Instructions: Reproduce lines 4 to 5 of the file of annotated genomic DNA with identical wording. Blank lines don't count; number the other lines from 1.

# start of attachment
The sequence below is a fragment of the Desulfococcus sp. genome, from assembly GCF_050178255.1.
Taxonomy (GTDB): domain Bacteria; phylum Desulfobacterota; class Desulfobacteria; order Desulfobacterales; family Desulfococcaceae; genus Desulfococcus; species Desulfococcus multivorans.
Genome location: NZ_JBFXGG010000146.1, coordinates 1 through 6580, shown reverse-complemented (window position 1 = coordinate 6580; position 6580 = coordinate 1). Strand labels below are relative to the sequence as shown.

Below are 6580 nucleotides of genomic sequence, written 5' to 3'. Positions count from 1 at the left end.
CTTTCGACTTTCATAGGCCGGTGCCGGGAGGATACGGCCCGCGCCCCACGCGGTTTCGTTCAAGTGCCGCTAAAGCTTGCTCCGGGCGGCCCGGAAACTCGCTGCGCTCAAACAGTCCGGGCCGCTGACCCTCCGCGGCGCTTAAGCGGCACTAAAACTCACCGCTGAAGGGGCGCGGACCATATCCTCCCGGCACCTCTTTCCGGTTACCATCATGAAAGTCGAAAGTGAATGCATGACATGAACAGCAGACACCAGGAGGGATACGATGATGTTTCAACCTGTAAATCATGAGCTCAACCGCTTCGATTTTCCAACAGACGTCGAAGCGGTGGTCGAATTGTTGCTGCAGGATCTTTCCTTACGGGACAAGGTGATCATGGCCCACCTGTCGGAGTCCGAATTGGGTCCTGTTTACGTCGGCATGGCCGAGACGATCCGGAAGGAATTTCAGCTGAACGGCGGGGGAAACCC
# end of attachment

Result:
Below are 6580 nucleotides of genomic sequence, written 5' to 3'. Positions count from 1 at the left end.
CTTTCGACTTTCATAGGCCGGTGCCGGGAGGATACGGCCCGCGCCCCACGCGGTTTCGTTCAAGTGCCGCTAAAGCTTGCTCCGGGCGGCCCGGAAACTCGCTGCGCTCAAACAGTCCGGGCCGCTGACCCTCCGCGGCGCTTAAGCGGCACTAAAACTCACCGCTGAAGGGGCGCGGACCATATCCTCCCGGCACCTCTTTCCGGTTACCATCATGAAAGTCGAAAGTGAATGCATGACATGAACAGCAGACACCAGGAGGGATACGATGATGTTTCAACCTGTAAATCATGAGCTCAACCGCTTCGATTTTCCAACAGACGTCGAAGCGGTGGTCGAATTGTTGCTGCAGGATCTTTCCTTACGGGACAAGGTGATCATGGCCCACCTGTCGGAGTCCGAATTGGGTCCTGTTTACGTCGGCATGGCCGAGACGATCCGGAAGGAATTTCAGCTGAACGGCGGGGGAAACCC